Chinese city builds 328ft air purifier tower to tackle smog problem

Brittany A. Roston - Jan 16, 2018, 1:58 pm CST
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Chinese city builds 328ft air purifier tower to tackle smog problem

A city in Northern China has built what it calls the world’s largest air purifier in a bid to reduce smog levels. Measuring 100m / 328ft high, the tower resembles a huge concrete cylinder, but it is said to be far more than that. According to a local publication, researchers from the Institute of Earth Environment at the Chinese Academy of Sciences are testing the air purifier tower.

The tower is located China’s Shaanxi province in the city of Xian, according to South China Morning Post. The city built the tower is an effort to decrease air pollution levels. The tower is described as ‘experimental,’ but tests thus far reportedly show air quality improvements over an area spanning nearly 4 square miles.

During its time in operation, the duration of which isn’t clear, the tower is said to have produced about 350 million cubic feet of clear air per day. According to lead researcher Cao Junji, the tower works by pulling smog into glasshouses where it is then heated using solar energy.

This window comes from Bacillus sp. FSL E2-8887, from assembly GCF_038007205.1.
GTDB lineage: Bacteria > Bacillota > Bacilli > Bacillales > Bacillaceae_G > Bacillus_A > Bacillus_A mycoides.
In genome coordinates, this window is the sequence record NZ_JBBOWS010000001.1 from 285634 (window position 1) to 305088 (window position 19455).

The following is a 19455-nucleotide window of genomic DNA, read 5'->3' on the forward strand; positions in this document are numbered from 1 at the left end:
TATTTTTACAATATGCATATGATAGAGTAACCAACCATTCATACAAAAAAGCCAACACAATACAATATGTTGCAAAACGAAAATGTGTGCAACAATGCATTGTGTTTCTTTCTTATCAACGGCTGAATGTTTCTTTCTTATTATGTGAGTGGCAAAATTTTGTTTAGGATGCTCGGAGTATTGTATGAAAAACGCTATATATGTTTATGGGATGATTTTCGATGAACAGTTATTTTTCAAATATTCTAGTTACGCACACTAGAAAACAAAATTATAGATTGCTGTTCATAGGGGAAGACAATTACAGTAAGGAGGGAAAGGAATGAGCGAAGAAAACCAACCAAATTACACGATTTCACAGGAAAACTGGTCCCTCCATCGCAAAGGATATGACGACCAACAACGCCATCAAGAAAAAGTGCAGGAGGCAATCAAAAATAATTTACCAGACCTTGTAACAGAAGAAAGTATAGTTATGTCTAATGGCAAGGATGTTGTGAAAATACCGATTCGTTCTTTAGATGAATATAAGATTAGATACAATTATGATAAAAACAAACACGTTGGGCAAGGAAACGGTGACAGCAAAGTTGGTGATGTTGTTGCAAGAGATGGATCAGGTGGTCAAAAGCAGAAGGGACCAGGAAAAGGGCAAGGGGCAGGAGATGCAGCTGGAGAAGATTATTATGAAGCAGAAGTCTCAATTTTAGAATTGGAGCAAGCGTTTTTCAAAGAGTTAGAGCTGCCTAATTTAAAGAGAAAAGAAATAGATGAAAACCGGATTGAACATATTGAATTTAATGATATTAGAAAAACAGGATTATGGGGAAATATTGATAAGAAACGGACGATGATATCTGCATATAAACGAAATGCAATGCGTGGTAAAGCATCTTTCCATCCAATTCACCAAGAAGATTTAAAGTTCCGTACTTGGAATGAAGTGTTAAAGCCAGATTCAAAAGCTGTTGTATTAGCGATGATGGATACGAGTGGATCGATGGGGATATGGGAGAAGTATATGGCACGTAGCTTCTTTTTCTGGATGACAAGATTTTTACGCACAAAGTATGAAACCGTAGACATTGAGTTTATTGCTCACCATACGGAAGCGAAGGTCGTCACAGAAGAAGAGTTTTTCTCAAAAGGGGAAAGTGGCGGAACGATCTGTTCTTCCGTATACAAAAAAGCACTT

The hot air rises through multiple filtering layers, which strip pollutants from the air before it returns to the environment. The city is sorely in need of a solution like this, as it relies on coal heating during winter that results in heavy pollution during those months.

Test results show a notable reduction in fine particles, according to SCMP, though researchers caution that results are preliminary and evaluation is ongoing. The Xian tower’s size greatly exceeds a similar air purifier tower located in Beijing, which measures only 23ft in height with an output of about 285 cubic feet of clean air per second.

Rather than using electricity primarily produced by coal to power it, the Xian tower primarily uses clean solar energy. It is unclear how much the city spent to build this tower, however it is said to be a test that explores not only air filtering efficacy, but also low cost solutions. Researchers will release a full report on the Xian tower in March.

Smog remains a major environmental and health concern for China, which has vowed to address the issue as part of its climate change goals. The nation has experimented with various solutions, though no single method has been implemented in large way. Climate Action Tracker warns that China’s actions are currently insufficient.

SOURCE: South China Morning Post


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